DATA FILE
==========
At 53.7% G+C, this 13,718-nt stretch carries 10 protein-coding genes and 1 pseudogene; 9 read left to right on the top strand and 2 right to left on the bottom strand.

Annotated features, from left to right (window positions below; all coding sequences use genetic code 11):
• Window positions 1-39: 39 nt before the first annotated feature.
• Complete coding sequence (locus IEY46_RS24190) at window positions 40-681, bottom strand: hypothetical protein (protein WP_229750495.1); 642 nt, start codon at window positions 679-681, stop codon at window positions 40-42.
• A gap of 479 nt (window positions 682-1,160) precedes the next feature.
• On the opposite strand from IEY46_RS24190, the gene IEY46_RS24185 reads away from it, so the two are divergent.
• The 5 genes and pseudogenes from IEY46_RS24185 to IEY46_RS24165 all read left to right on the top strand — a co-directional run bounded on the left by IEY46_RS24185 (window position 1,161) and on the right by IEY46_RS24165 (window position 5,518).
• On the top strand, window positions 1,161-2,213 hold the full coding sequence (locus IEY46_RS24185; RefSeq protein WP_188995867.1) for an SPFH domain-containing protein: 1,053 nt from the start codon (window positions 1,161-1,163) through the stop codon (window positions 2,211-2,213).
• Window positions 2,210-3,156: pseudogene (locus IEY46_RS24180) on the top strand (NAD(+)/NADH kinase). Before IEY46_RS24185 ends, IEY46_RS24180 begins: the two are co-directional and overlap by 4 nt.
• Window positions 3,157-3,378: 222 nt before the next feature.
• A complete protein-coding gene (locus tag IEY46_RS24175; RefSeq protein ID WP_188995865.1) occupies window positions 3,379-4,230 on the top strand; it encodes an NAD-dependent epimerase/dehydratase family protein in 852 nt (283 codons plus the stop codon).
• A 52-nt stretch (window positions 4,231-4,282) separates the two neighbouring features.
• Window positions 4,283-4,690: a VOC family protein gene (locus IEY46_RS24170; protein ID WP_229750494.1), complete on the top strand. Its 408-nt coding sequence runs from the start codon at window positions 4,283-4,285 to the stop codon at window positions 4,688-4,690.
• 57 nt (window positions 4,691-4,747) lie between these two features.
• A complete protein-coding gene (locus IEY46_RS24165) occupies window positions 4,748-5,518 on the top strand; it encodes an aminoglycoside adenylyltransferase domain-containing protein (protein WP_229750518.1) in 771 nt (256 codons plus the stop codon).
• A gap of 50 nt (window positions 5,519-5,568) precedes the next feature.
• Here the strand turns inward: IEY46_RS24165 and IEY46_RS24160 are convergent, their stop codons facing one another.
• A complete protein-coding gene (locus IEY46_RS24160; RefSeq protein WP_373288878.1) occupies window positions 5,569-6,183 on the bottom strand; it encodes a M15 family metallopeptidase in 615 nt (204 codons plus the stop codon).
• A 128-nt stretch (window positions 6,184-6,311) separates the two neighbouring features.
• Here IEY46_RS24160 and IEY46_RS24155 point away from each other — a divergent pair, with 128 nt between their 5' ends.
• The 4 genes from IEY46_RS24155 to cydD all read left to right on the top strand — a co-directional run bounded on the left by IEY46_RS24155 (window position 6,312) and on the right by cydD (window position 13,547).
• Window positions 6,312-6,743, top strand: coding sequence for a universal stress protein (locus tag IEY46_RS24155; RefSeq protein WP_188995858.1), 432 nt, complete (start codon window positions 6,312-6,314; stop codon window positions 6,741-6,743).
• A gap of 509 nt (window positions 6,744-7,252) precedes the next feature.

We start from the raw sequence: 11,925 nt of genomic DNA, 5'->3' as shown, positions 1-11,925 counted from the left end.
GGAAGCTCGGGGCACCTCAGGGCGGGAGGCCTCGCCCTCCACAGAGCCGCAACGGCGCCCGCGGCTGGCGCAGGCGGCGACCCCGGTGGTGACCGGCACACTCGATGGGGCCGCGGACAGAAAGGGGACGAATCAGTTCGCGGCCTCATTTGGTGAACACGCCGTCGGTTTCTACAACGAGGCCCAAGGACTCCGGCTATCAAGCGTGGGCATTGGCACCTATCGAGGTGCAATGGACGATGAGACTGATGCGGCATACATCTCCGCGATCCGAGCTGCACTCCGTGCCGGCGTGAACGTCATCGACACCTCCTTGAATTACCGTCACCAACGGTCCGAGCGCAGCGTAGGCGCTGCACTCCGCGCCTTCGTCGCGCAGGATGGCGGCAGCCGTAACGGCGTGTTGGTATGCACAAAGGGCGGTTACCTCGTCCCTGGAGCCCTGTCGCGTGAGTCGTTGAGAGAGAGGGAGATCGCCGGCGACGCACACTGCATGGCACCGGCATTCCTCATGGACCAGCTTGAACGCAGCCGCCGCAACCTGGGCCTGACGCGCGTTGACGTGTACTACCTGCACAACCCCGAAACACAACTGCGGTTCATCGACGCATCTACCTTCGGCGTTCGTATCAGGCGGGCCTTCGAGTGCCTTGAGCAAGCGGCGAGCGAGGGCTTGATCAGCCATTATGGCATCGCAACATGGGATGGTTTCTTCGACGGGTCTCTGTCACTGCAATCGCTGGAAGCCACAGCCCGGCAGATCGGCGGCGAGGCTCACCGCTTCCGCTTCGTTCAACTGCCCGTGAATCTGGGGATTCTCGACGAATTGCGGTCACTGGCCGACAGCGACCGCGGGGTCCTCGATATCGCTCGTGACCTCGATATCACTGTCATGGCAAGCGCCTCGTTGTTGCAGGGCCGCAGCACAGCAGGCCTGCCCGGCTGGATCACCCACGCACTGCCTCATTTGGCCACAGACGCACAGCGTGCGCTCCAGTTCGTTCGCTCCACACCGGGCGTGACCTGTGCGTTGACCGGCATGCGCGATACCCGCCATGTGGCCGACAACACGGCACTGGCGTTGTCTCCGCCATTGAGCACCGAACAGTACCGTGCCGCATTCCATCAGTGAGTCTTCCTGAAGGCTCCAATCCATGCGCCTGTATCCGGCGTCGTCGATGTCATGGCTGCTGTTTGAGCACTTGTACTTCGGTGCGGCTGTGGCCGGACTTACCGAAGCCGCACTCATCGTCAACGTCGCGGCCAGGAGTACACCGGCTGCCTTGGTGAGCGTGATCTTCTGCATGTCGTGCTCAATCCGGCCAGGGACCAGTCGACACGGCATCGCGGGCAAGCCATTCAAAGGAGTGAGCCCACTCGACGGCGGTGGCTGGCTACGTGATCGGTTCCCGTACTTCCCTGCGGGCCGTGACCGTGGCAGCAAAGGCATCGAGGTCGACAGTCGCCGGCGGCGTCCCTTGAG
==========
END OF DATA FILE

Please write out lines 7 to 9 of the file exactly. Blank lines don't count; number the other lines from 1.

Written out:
• The 5 genes and pseudogenes from IEY46_RS24185 to IEY46_RS24165 all read left to right on the top strand — a co-directional run bounded on the left by IEY46_RS24185 (window position 1,161) and on the right by IEY46_RS24165 (window position 5,518).
• On the top strand, window positions 1,161-2,213 hold the full coding sequence (locus IEY46_RS24185; RefSeq protein WP_188995867.1) for an SPFH domain-containing protein: 1,053 nt from the start codon (window positions 1,161-1,163) through the stop codon (window positions 2,211-2,213).
• Window positions 2,210-3,156: pseudogene (locus IEY46_RS24180) on the top strand (NAD(+)/NADH kinase). Before IEY46_RS24185 ends, IEY46_RS24180 begins: the two are co-directional and overlap by 4 nt.